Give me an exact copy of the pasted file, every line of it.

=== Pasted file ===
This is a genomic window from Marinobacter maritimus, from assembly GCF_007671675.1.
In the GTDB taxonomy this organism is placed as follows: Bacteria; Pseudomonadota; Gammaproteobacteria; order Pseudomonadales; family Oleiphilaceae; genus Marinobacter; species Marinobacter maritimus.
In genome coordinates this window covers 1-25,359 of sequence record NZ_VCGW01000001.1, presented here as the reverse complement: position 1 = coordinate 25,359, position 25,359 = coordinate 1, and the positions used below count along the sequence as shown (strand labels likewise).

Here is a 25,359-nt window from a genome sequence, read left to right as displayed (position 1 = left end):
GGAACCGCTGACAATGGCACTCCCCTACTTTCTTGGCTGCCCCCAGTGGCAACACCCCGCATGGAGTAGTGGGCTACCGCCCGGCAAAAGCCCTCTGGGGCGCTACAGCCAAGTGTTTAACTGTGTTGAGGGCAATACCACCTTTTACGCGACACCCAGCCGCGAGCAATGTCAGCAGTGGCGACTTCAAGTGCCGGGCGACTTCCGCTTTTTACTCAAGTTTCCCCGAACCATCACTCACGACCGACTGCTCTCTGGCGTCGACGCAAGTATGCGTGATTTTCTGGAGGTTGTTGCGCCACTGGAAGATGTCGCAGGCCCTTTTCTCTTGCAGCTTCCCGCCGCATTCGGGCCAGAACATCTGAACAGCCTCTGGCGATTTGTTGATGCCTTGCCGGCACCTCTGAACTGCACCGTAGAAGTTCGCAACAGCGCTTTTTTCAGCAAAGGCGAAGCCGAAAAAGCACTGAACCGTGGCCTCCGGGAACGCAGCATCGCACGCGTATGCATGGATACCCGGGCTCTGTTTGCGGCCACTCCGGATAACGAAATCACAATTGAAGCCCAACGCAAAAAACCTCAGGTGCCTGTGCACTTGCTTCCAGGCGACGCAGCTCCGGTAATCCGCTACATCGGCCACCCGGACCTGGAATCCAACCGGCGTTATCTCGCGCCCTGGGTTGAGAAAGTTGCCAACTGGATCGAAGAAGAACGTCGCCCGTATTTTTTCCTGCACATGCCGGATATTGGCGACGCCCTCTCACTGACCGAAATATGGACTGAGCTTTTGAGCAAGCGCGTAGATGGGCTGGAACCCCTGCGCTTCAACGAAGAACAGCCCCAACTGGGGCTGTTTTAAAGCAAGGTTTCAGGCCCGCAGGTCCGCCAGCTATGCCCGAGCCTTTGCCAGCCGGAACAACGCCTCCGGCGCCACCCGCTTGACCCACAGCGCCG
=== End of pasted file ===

This is a genomic window from Marinobacter maritimus, from assembly GCF_007671675.1.
In the GTDB taxonomy this organism is placed as follows: Bacteria; Pseudomonadota; Gammaproteobacteria; order Pseudomonadales; family Oleiphilaceae; genus Marinobacter; species Marinobacter maritimus.
In genome coordinates this window covers 1-25,359 of sequence record NZ_VCGW01000001.1, presented here as the reverse complement: position 1 = coordinate 25,359, position 25,359 = coordinate 1, and the positions used below count along the sequence as shown (strand labels likewise).

Here is a 25,359-nt window from a genome sequence, read left to right as displayed (position 1 = left end):
GGAACCGCTGACAATGGCACTCCCCTACTTTCTTGGCTGCCCCCAGTGGCAACACCCCGCATGGAGTAGTGGGCTACCGCCCGGCAAAAGCCCTCTGGGGCGCTACAGCCAAGTGTTTAACTGTGTTGAGGGCAATACCACCTTTTACGCGACACCCAGCCGCGAGCAATGTCAGCAGTGGCGACTTCAAGTGCCGGGCGACTTCCGCTTTTTACTCAAGTTTCCCCGAACCATCACTCACGACCGACTGCTCTCTGGCGTCGACGCAAGTATGCGTGATTTTCTGGAGGTTGTTGCGCCACTGGAAGATGTCGCAGGCCCTTTTCTCTTGCAGCTTCCCGCCGCATTCGGGCCAGAACATCTGAACAGCCTCTGGCGATTTGTTGATGCCTTGCCGGCACCTCTGAACTGCACCGTAGAAGTTCGCAACAGCGCTTTTTTCAGCAAAGGCGAAGCCGAAAAAGCACTGAACCGTGGCCTCCGGGAACGCAGCATCGCACGCGTATGCATGGATACCCGGGCTCTGTTTGCGGCCACTCCGGATAACGAAATCACAATTGAAGCCCAACGCAAAAAACCTCAGGTGCCTGTGCACTTGCTTCCAGGCGACGCAGCTCCGGTAATCCGCTACATCGGCCACCCGGACCTGGAATCCAACCGGCGTTATCTCGCGCCCTGGGTTGAGAAAGTTGCCAACTGGATCGAAGAAGAACGTCGCCCGTATTTTTTCCTGCACATGCCGGATATTGGCGACGCCCTCTCACTGACCGAAATATGGACTGAGCTTTTGAGCAAGCGCGTAGATGGGCTGGAACCCCTGCGCTTCAACGAAGAACAGCCCCAACTGGGGCTGTTTTAAAGCAAGGTTTCAGGCCCGCAGGTCCGCCAGCTATGCCCGAGCCTTTGCCAGCCGGAACAACGCCTCCGGCGCCACCCGCTTGACCCACAGCGCCG